He has emphasized team unity to make sure Noah's emergence as one of the game's top personalities doesn't breed any jealousy or resentment.
The players say they have accepted their roles while adjusting to the extra attention that follows them wherever they go. The Gators have vowed not to rest on their laurels.
"They don't understand complacency," Donovan said. "I don't know if they understand what the word complacency means."
Then again, just about every defending national champion makes a similar pledge at the start of the season. Living up to that promise often proves impossible.
"You've got to keep that level of hunger and intensity that sometimes is hard to duplicate," said Kentucky coach Tubby Smith, who won a national title in 1997-98 and reached a regional final the following year. "Then you have others who are probably going to play you a little harder and probably raise their level of play when they play against you."
Indeed, Summitt said she sometimes didn't bother showing her defending national championship teams certain game tapes of upcoming opponents. She knew those teams would play a much better brand of basketball once they faced Tennessee.
SEC teams traditionally have circled the Kentucky game on their schedule before every season. They now will look forward to Florida showdowns with an equal amount of anticipation.
The Gators believe they're ready for the challenge.
"Every game is going to be a war," Horford said. "Our opponents better bring their best because we are going to bring our best every game."
Of course, a defending champion in just about every other sport also has to deal with an opponent's best effort each game.
The difference is that an NBA champion can make it through the occasional valley because the strongest team usually prevails in a best-of-seven postseason series. The one-and-done nature of the NCAA Tournament doesn't afford that opportunity.
Only the NFL has a similar sudden-death format to its postseason, but top pro football teams at least can capitalize on home-field advantage in conference playoff games. College basketball teams must win six consecutive games against upset-minded teams at neutral sites where the crowds often cheer for the underdog.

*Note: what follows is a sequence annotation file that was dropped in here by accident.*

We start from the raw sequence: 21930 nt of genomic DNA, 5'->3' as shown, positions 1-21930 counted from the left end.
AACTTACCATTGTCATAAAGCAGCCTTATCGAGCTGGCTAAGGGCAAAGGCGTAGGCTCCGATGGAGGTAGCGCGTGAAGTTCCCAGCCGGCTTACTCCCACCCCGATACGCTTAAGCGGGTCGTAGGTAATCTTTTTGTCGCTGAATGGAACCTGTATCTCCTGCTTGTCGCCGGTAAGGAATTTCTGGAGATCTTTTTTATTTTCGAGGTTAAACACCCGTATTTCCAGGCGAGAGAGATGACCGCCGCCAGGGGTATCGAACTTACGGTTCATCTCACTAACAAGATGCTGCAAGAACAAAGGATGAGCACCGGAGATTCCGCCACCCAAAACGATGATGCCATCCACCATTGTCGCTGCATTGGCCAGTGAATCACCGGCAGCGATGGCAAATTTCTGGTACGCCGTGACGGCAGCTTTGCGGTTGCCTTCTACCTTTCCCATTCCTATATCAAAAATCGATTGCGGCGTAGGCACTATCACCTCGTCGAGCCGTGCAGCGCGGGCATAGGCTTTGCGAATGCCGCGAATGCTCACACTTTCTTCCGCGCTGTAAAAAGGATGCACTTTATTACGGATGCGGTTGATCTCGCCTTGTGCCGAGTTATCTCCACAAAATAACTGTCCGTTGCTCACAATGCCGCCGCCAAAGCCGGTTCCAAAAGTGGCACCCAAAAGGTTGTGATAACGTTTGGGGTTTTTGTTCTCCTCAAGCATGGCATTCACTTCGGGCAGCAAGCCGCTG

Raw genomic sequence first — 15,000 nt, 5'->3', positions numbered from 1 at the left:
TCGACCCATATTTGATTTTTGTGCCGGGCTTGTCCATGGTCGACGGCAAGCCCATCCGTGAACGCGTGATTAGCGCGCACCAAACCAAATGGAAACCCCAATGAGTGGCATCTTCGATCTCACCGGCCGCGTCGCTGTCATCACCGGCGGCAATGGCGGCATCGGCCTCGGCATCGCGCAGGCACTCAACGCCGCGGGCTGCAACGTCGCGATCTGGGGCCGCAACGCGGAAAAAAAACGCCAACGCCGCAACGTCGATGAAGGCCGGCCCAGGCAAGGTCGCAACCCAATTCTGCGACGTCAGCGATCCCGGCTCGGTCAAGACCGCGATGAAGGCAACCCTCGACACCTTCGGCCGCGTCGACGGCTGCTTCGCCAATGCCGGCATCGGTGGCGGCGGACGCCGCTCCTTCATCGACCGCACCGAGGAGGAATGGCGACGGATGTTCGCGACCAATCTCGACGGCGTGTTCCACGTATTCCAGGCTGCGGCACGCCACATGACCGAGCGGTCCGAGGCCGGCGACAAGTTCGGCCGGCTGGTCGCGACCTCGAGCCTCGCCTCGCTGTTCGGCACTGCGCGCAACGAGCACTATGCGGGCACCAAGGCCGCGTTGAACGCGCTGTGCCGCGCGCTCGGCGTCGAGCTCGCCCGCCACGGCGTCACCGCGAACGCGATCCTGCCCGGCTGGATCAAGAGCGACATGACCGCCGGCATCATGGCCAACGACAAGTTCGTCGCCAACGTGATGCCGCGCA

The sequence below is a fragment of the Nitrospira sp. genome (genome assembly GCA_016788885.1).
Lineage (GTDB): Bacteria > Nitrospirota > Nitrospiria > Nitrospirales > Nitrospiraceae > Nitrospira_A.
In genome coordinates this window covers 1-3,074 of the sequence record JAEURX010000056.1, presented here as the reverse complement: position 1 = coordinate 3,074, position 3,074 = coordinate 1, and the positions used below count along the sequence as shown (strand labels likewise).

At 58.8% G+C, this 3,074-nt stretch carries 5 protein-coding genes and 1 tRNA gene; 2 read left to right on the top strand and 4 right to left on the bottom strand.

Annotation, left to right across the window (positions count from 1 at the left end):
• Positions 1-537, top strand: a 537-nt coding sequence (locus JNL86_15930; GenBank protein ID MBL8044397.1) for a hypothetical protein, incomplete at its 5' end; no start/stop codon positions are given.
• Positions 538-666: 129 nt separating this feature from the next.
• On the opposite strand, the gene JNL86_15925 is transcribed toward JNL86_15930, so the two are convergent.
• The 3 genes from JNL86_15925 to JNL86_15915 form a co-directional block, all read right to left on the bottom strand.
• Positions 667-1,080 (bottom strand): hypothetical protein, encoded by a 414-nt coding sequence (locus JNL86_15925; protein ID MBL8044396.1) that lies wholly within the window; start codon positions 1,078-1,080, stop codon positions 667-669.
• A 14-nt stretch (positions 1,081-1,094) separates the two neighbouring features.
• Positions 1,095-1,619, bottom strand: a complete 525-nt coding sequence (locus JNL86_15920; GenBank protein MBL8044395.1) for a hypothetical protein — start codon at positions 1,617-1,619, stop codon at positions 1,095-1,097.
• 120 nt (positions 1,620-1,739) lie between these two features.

"I really believe if you'd started the tournament all over again (last year) after we'd won it, there would be a different winner standing," Donovan said. "To me, the NCAA Tournament never really crowns the best or most talented team in the country. It's a one-game tournament in which anything can happen."
It instead rewards the hottest and luckiest team in the country.
Even that 1992 Duke team won only after Laettner made a miraculous buzzer-beater to knock out Kentucky in a classic regional final. Hurley sank six 3-pointers in an 81-78 semifinal victory over Indiana.
"We were fortunate," Krzyzewski said. "We're a Laettner shot away from not doing it, or Bobby Hurley's threes against Indiana in the semis. A lot of times it's just one player or one shot that puts you in position."
One player or one shot also can knock you out of position.
Miles Simon is the biggest reason Kentucky didn't win three consecutive titles from 1996-98. Simon scored 30 points as Arizona defeated Kentucky 84-79 in a 1997 NCAA championship game that went into overtime.
Duke's hopes of repeating in 2002 vanished when Jason Williams missed a free throw with four seconds remaining in a 74-73 South Region semifinal loss to Indiana. Defending national champion UCLA lost 43-41 to Princeton in the first round after Gabe Lewullis made a tiebreaking back-door layup with 3.9 seconds remaining.
The increase in parity and the rise of mid-major programs such as 2006 Cinderella story George Mason only make it tougher for any team to survive the grind of March Madness two consecutive years.
"There were no George Masons back then," Brey said of the era in which Duke won back-to-back titles. "There are more good players, especially guards. There are more people that can bite you."
The Gators plan to bite back.
Donovan believes he has the special kind of team that can put aside the distractions that come with defending a national title.
He believes a championship team must be competitive, unselfish, intelligent, united and interested in team goals above any individual honors. Donovan says his players have all those ingredients.
"They love winning," Donovan said. "They love trying to get better. They love improving. They love challenges. It's a little different mind-set with these guys. They understand what they're up against. They understand the attention, the distractions and all the other things.
"I want them to have fun. I want them to enjoy themselves. They had fun playing together last year. I want them to have fun playing together this year. I don't want anybody to try to rob them of their enjoyment of why they came back."
If the Gators take that approach all season, they once again may have plenty of fun in March.